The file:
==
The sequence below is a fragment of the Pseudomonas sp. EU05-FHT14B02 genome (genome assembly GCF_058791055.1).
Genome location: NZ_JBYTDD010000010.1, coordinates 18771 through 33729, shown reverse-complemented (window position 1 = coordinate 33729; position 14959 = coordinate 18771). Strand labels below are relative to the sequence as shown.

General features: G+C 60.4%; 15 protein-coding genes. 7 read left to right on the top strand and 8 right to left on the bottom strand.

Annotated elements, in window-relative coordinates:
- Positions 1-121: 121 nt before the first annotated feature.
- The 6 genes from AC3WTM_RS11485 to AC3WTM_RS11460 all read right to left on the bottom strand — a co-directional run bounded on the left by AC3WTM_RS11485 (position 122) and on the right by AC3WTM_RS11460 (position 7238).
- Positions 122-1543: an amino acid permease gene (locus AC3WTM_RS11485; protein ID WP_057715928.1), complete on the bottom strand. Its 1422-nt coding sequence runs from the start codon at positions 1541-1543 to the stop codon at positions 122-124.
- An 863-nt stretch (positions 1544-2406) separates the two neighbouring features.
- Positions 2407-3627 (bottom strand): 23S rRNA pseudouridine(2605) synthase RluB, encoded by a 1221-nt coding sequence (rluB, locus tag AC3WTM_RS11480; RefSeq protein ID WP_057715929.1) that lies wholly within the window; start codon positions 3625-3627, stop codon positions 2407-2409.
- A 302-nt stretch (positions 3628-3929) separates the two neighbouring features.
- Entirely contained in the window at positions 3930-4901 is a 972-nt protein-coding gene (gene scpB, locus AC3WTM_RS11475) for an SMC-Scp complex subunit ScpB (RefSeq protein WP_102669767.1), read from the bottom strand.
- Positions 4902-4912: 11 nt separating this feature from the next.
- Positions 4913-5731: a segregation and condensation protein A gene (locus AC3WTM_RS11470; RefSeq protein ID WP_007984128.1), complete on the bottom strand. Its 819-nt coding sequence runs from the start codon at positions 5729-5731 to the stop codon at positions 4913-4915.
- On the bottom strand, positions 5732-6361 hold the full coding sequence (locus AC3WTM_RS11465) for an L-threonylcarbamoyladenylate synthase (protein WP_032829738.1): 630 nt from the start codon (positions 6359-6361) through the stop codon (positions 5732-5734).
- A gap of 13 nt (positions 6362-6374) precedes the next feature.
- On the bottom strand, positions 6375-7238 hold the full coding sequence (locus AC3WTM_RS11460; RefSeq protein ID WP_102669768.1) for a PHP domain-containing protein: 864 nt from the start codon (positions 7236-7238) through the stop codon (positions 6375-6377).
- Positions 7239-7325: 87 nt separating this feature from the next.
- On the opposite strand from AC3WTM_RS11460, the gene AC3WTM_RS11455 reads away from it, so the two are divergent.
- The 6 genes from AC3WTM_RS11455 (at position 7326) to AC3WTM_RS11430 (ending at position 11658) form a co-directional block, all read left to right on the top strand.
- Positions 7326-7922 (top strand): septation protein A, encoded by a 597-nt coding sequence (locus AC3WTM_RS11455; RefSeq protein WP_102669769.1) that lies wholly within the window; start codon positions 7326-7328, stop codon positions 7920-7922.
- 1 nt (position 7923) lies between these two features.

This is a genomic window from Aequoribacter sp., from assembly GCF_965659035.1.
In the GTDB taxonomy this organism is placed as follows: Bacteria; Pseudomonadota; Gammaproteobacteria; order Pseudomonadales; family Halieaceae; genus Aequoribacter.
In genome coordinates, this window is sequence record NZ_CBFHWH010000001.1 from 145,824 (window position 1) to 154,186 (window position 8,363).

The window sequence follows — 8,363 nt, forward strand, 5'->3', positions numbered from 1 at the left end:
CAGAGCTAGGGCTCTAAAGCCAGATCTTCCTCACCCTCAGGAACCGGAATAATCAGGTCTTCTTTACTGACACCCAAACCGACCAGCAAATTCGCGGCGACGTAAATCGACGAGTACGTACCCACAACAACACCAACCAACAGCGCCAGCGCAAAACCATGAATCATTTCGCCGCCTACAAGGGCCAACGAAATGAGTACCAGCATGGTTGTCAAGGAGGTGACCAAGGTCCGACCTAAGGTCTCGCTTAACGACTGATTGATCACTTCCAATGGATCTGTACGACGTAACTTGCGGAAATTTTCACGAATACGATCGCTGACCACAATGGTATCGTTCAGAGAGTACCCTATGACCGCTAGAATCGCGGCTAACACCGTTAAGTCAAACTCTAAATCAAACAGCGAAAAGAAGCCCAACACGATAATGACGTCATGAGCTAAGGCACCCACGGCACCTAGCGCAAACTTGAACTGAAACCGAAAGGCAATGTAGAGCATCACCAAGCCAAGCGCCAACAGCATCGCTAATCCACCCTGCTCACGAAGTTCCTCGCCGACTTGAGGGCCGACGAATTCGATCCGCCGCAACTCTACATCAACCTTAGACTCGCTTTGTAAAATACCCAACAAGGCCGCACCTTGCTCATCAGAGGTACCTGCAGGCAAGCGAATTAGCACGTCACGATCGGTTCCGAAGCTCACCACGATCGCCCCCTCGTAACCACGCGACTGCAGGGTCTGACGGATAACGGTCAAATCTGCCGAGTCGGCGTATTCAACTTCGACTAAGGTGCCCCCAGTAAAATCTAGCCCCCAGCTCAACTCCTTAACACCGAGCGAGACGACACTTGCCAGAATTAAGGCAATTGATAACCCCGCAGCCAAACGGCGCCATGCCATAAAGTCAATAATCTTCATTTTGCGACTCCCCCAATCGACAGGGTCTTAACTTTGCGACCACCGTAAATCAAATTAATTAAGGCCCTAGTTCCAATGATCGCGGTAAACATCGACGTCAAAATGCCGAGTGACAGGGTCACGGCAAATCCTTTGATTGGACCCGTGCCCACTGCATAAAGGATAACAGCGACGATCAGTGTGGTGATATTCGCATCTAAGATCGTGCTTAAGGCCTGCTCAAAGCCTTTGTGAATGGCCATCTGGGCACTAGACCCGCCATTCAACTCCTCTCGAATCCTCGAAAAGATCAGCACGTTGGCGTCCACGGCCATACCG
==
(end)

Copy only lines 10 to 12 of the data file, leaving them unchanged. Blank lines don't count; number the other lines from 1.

- A 302-nt stretch (positions 3628-3929) separates the two neighbouring features.
- Entirely contained in the window at positions 3930-4901 is a 972-nt protein-coding gene (gene scpB, locus AC3WTM_RS11475) for an SMC-Scp complex subunit ScpB (RefSeq protein WP_102669767.1), read from the bottom strand.
- Positions 4902-4912: 11 nt separating this feature from the next.